Can we call a halt to that cover? You know the one I mean, the one with the shirtless man standing in an inappropriate setting with a woman clinging to his leg with her dress about to fall off. Robyn DeHart’s Deliciously Wicked has a particularly bad version of this cover redeemed only by the fact that at least the heroine and the model on the cover are both redheads. During my years of reading romances, I’ve found many a good book behind a bad cover, however this cover enclosed one of the silliest historical romances I’ve read this year.
Meg Piddington’s (what a silly name) father owns Piddington’s Confectionary, a factory where they make fine chocolates packaged in fancy boxes. Mr. Piddington has hurt his leg, so Meg has been helping him by running errands back and forth to the factory (Mr. Piddington has an assistant and one might wonder why he isn’t running the errands). One night, in good TSTL romance heroine fashion, Meg goes to the factory alone to retrieve a ledger for her father and runs into Gareth Mandeville, who is working alone in the factory after everyone else has gone home. They get locked in, they bristle at each other, they kiss, Meg has to take off her clothes to shimmy out a window, but they eventually get out and both retire to their respective homes to brood over each other’s hotness.
The factory supervisor hates Gareth, accuses him of stealing some of the fancy chocolate boxes, and tries to have Gareth fired, but Meg is there and points out that there is no evidence against him. Meg offers to help Gareth make new chocolate boxes, which causes them to be much in each other’s company. In the meantime Meg gets her Ladies’ Amateur Sleuth Society together and they plan to find out the identity of the chocolate box thief (their sleuthing consists mostly of listening to gossip). They discover that the factory supervisor recently bought a race horse – something he could not afford on his salary. Could he himself have been the chocolate box thief? Meg decides to find out by sleuthing around dressed as a boy and drags Gareth along to help her.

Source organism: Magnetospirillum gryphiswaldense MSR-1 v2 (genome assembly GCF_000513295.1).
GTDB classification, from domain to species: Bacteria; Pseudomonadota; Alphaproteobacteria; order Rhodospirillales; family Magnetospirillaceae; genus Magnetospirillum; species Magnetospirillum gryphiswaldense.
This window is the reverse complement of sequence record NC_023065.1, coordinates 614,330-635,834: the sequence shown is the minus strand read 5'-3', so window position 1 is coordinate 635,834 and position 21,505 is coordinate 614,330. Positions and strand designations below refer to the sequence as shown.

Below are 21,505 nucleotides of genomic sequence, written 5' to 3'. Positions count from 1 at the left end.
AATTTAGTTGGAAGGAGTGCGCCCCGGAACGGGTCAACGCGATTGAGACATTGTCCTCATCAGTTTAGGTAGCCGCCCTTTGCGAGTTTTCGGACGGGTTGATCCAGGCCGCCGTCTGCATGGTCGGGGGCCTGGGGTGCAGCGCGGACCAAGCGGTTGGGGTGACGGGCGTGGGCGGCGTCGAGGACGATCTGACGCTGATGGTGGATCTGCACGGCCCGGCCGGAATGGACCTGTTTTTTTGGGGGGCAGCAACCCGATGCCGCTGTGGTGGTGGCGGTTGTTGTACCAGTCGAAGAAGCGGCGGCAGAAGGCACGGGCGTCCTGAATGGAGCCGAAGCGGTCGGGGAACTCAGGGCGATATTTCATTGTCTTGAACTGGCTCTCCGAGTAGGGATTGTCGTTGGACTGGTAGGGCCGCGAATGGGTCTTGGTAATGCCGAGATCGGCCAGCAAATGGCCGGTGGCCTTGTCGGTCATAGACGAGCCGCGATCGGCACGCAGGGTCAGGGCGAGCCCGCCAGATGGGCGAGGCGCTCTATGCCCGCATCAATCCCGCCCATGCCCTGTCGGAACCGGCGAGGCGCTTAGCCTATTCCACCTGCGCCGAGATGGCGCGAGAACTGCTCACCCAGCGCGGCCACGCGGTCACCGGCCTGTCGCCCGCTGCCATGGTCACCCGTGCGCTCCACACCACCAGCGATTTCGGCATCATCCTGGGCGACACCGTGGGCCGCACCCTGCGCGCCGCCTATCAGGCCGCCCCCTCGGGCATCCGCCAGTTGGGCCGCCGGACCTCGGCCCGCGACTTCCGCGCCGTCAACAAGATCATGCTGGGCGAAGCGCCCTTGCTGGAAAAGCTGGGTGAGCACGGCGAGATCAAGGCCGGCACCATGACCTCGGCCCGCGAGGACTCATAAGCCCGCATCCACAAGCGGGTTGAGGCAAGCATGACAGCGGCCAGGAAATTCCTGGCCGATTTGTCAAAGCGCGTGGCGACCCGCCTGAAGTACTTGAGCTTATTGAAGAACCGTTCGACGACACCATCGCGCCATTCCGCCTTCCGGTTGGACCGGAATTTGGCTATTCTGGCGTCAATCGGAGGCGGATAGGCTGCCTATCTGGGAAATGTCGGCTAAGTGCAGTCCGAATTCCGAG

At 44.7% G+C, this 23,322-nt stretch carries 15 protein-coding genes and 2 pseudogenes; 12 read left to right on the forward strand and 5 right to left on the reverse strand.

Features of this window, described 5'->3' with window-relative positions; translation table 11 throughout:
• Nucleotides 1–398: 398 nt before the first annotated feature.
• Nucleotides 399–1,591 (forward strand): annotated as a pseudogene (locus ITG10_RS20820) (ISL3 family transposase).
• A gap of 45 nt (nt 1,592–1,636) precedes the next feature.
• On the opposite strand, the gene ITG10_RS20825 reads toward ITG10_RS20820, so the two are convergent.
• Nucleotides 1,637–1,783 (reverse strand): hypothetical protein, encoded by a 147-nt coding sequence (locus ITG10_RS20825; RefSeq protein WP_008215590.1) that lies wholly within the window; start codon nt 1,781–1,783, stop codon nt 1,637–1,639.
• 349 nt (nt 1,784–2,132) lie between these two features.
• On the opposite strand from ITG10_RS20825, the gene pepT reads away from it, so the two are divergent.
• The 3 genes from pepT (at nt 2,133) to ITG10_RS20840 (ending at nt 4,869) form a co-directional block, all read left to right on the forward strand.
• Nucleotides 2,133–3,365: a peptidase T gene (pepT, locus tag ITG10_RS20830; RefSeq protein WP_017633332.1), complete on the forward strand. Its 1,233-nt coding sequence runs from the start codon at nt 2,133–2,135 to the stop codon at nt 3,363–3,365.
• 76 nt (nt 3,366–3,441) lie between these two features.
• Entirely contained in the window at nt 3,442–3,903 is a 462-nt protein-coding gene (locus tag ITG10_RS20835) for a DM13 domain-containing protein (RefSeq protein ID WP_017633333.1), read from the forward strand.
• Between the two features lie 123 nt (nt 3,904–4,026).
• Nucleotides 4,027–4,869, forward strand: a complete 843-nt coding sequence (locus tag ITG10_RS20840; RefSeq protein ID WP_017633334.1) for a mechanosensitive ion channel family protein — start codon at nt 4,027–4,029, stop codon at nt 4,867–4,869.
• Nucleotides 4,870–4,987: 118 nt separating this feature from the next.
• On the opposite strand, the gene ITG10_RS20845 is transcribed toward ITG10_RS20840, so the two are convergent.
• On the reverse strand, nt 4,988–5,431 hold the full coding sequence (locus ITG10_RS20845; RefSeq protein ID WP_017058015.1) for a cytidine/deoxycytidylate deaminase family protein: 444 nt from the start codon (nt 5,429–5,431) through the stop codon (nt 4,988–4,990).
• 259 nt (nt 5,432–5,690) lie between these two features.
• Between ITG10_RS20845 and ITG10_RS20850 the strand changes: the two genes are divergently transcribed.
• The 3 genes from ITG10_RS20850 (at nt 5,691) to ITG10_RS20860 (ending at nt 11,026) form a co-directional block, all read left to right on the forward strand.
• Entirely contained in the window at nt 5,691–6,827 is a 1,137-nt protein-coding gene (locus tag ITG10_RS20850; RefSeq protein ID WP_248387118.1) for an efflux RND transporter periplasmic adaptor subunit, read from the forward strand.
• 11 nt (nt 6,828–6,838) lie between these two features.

Well, to make a long story short, Meg and Gareth are compromised, they marry, they brood, they have hot sex, there’s a murder, then there’s a fire, we find out who the villain is, the good guys win and they all live happily ever after. Oh yes, Gareth turns out to be a viscount.
Deliciously Wicked is a thoroughly silly book and an example of wallpaper historical romance at its most absurd. Neither Gareth nor Meg act like they belong to their time and if he hadn’t worn a frock coat and she a bustle, I would have sworn they were characters in a silly contemporary novel. Gareth meets Meg because he is doing a co-worker’s job after hours so the co-worker can take the day off to be with his wife who is giving birth. Does that make any sense? Would a Victorian factory owner allow this? I don’t think so. Would a respectable middle class Victorian woman go traipsing all over town – alone at night – like Meg does all through the book? I don’t think so. Would a respectable woman allow a man to feel her up while he’s hiding under her desk like Meg and Gareth do at one point? I don’t think so. I don’t demand total historical accuracy, but this book doesn’t even try.
Meg and Gareth are not an interesting pair, and don’t have much in the way of sexual chemistry. Oh, they kiss, then they separate and brood. They do it again. Then Gareth kisses Meg and gropes her breast, then they separate and brood. They do it again. When they do the deed, Meg turns out to be a Hot Virgin Sex Kitten. Only in Avonland.
A writer of light historical romance faces a difficult task. She has to keep her book charming and funny, but it also has to be believable and at least somewhat realistic. Some authors are very good at this, such as Amanda Quick, who made her reputation with the light historical romance. There are several authors who write charming and delighful historicals, most notably Julia Quinn and Julie Anne Long. Deliciously Wicked is light, but it is silly, unrealistic, and the characters aren’t a bit enjoyable. There are a couple more members of the Ladies’ Amateur Sleuth Society, and based on what we see of them in this book, they are thoroughly silly women. I think I’ll give them a pass.